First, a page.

Advertising + Media (editorial) + Social Media.

Brands will need to play in all these spaces and have distinct, integrated, strategies that work across all.

 

Re-visiting re-targeting

December 6, 2015 2 comments

This morning I went to a grocery store and looked at some cereal boxes. For some reason, I decided to not buy it, put the box down and left the store. Then I wandered into a shoe store right next door. As I was browsing through some shoes, there was a guy from the grocery store holding a box of cereal, asking if I wanted to buy it now. After overcoming my shock at seeing him there, I declined and went to the store next door. This time a clothes store. And again, as I was browsing for some jeans there was the same guy holding another box of cereal. And this continued through a few stores.

In fact for a few days I saw him nearly everywhere I went. Just as I was getting really irritated with him following me, he mysteriously vanished as well.

In real life this would be really weird. But it happens often on-line. It is a concept called Re-targeting.

regargeting

Re-targeting is simply an advertiser’s way of targeting you with sales messages based on your previous browsing history. Usually connected with some e-commerce activity.

Earlier this week I was looking at buying a pen on-line. Since then I have been inundated with ads for the pen on my facebook feed, email side ads, nearly every other site I have visited. Yes, bordering on irritation.

In my humble opinion the idea of re-targeting, while great, needs 3 simple principles to be followed.

  1.  Context: Just like when advertising’ context is important, the same principle applies to re-targeting. I think sometimes brands get so anxious that the customer has not bought that they start showing up in the very next page being browsed. This serves to, both confuse and frustrate the customer. So ensure that re-targeted messaging continues to be within the context of the brand/product/message.
  2. Message: Often times I have seen that the advertising message being delivered in re-targeting is basically just restating the product/brand message. There is little attempt to factor in that I have just been on that page, seen that message and not completed the transaction expected. So showing the very same messaging is not going to work. Re-targeted messaging should be delivered in a manner that gets the customer to perform the action, that was not completed the first time. Typically, this may include an offer. Or, my preference is, to deliver the message in a different way. Perhaps a new value proposition even. This is a rich bed for some A/B testing.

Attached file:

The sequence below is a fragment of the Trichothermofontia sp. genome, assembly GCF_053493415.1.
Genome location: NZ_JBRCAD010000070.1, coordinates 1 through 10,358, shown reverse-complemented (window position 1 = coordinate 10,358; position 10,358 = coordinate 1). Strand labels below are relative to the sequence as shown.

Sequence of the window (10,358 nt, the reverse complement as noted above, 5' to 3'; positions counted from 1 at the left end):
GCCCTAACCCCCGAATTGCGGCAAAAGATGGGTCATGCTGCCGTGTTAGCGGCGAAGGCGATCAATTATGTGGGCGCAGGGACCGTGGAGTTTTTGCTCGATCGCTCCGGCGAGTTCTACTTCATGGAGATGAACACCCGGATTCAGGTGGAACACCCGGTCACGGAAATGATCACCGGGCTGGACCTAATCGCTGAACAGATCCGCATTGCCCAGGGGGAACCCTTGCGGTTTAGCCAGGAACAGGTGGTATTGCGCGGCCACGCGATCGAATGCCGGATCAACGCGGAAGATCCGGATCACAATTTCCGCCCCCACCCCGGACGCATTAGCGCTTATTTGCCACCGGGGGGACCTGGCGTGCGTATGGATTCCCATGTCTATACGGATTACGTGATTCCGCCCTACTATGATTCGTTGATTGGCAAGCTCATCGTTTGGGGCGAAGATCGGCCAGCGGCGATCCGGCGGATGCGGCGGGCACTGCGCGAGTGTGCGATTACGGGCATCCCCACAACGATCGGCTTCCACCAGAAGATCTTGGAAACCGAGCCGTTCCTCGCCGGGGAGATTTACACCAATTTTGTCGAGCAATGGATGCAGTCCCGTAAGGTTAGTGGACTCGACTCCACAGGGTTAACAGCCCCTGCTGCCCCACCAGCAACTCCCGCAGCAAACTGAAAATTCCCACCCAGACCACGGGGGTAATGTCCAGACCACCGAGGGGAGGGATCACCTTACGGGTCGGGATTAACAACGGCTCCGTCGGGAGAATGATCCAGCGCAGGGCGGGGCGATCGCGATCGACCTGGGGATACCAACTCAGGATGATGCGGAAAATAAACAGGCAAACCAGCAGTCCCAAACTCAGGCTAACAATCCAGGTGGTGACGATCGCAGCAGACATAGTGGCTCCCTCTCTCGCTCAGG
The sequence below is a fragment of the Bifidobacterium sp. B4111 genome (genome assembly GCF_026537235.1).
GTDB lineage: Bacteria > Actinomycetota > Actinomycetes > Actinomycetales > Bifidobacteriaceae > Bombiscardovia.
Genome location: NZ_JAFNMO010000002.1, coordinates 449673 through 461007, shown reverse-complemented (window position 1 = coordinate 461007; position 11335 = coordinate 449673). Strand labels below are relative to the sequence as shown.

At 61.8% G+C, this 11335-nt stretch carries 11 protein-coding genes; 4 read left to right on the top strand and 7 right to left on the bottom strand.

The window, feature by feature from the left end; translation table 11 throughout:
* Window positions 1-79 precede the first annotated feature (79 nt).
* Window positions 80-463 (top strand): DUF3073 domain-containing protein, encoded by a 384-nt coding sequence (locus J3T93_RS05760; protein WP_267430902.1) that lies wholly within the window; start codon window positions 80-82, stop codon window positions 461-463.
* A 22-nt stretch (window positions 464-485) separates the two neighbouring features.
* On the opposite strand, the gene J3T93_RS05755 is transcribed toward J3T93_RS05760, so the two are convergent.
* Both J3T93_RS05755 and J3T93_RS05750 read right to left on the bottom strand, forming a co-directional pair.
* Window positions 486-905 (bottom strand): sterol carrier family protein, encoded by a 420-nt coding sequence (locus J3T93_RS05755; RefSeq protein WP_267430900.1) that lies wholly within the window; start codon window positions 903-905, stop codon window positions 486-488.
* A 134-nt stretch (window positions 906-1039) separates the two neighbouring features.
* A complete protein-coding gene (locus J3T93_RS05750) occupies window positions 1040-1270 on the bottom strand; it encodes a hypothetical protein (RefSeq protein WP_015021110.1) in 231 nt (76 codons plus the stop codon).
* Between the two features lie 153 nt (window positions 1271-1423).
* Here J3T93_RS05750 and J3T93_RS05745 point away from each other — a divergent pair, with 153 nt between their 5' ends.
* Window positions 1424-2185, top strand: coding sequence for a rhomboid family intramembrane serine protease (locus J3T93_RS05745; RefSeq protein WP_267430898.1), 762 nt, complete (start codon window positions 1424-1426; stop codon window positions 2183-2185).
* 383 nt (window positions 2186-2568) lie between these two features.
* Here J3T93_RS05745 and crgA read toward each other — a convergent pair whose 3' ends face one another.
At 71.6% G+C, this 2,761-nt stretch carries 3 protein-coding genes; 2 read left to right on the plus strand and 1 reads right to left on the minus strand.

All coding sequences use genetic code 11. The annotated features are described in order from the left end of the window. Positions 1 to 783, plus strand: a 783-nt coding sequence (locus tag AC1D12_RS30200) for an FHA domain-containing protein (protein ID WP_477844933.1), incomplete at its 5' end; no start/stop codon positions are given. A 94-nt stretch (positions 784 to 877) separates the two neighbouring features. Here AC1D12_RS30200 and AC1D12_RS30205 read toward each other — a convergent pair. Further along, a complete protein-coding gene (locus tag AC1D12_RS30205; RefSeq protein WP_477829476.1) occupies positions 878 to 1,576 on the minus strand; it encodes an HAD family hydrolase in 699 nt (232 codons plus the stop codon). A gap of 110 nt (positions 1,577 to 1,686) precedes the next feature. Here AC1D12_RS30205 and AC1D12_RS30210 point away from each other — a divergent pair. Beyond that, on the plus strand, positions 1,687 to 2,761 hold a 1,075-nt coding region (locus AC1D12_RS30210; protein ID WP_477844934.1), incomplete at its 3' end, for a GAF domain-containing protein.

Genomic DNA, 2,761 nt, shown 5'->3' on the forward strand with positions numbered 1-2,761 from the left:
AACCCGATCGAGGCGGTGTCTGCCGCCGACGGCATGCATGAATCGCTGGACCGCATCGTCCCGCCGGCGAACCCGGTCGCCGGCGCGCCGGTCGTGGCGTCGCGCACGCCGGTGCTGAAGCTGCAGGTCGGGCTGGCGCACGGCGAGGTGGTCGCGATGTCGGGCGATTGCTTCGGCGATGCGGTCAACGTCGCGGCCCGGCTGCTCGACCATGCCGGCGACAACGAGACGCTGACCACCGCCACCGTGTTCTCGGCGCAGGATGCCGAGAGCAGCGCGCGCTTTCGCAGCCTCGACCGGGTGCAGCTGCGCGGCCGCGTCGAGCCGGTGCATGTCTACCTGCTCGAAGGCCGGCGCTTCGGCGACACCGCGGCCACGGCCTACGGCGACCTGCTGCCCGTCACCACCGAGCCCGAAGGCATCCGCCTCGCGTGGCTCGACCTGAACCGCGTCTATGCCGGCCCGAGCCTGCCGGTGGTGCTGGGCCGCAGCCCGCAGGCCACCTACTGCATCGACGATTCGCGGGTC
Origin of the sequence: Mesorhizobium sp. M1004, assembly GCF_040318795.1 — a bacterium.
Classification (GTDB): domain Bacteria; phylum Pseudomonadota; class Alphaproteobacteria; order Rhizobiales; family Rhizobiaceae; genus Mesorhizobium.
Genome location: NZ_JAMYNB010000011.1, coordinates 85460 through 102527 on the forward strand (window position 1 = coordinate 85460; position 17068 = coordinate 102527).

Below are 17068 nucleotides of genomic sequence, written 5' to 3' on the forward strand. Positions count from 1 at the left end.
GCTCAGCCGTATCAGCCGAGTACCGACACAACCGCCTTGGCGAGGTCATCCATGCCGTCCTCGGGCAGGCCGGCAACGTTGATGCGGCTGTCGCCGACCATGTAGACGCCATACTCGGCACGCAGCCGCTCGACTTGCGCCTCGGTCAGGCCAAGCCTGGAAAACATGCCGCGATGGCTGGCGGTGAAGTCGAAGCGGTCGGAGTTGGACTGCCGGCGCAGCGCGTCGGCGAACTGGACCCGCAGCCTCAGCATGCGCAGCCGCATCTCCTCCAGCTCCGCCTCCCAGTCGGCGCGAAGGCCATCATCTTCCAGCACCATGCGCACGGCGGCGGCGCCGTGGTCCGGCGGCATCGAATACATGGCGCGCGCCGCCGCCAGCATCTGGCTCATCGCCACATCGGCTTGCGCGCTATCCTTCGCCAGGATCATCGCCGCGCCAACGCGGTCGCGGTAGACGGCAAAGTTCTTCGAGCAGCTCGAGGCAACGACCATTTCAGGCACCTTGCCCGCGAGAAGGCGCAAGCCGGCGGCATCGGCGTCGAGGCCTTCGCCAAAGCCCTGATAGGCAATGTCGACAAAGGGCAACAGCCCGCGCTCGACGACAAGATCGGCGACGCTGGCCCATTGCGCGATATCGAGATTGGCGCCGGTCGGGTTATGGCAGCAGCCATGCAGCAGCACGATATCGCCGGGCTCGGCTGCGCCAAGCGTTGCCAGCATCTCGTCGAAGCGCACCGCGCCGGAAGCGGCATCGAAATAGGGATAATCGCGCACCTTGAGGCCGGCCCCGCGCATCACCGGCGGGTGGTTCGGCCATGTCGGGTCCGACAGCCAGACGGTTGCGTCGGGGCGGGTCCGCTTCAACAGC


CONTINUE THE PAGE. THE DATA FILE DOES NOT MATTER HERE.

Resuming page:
3. Timing: There are 2 aspects to this. How soon after the initial targeted message do you re-target? If the customer is continuing to browse related content then obviously it makes sense to be visible literally immediately. However, be careful to not come across as stalking. The other aspect of timing is how long do you continue to re-target. For a b2b product, re-targeting should focus on getting the customer to move to the next step of the journey. Any estimates on typically how long this takes should guide the duration of re-targeting. For FMCG brands this is a little trickier. Factors like, when the original interaction took place, basket value, seasonality all play a role. Any continued message delivery after purchase is made is money wasted, and stopping message delivery when the customer is still shopping is leaving money on the table. So some rigorous analytics is called for.

Learnings from the BA Sachin ‘drama’

November 15, 2015 2 comments

So, a few days ago there was a huge hullabaloo over Sachin Tendulkar’s tweets around his disappointment with British Airways.British-Airways-Aircraft--001

In case, by some remote chance, you missed it here are his tweets.

_86665131_3025b3f7-bf0f-4801-bd3d-f1bd637768ef_86665133_23ba61d1-9a17-4088-babe-0597151a8dc0And here is BA’s response..

_86664484_5e8df018-d9ec-43ab-a4f4-b3c2b4cee7a5This seemingly concerned tweet from BA had Sachin’s followers in arms. How can BA ask for Sachin’s details. After all who doesn’t know Sachin.

The whole saga has been well covered by my friend @Saritharai here. http://www.forbes.com/sites/saritharai/2015/11/13/how-a-standard-twitter-response-has-makings-of-a-pr-disaster-for-british-airways-in-india/.

Then there were the saner bunch of people who asked questions around ‘whose baggage was lost? Sachin or his family’s?’ ‘How can BA be expected to know Sachin’s exact passport name’ etc.

Many fingers pointed out to the templated response from large corporations. Some expected that poor fellow, from BA, who tweeted to be fired. Maybe he, or she was as well.

As a marketer I have 3 lessons to share

  1. Response: BA got this right. Within 15 minutes of the original Sachin tweet, there was a response. Now I don’t know about you, but my experience with customer service on-line is patchy. Staying with the airlines industry I have tweeted twice. Once to Qatar and once to Emirates. Qatar was prompt and we had a proper twitterversation. Emirates did not bother to respond. I think the fact that BA responded and that they did in 15 minutes gets them full marks on that score. But that’s where it stops.
  2. Handling complaints: I was in a restaurant last month. And the guy next to me was unhappy about something and started shouting at the waiter. Within minutes the manager showed up. Started talking to the angry customer and placated him and all of us could continue with our meal in peace. Someone tweeting is akin to shouting. Sachin shouted out to his 8.4 mn followers that he was unhappy with BA. And BA shouted right back ‘Hey tell me what’s the problem’. Completely wrong. Take complaints private immediately. You can then apologise, give freebies etc and satisfy the customer. You don’t negotiate in public.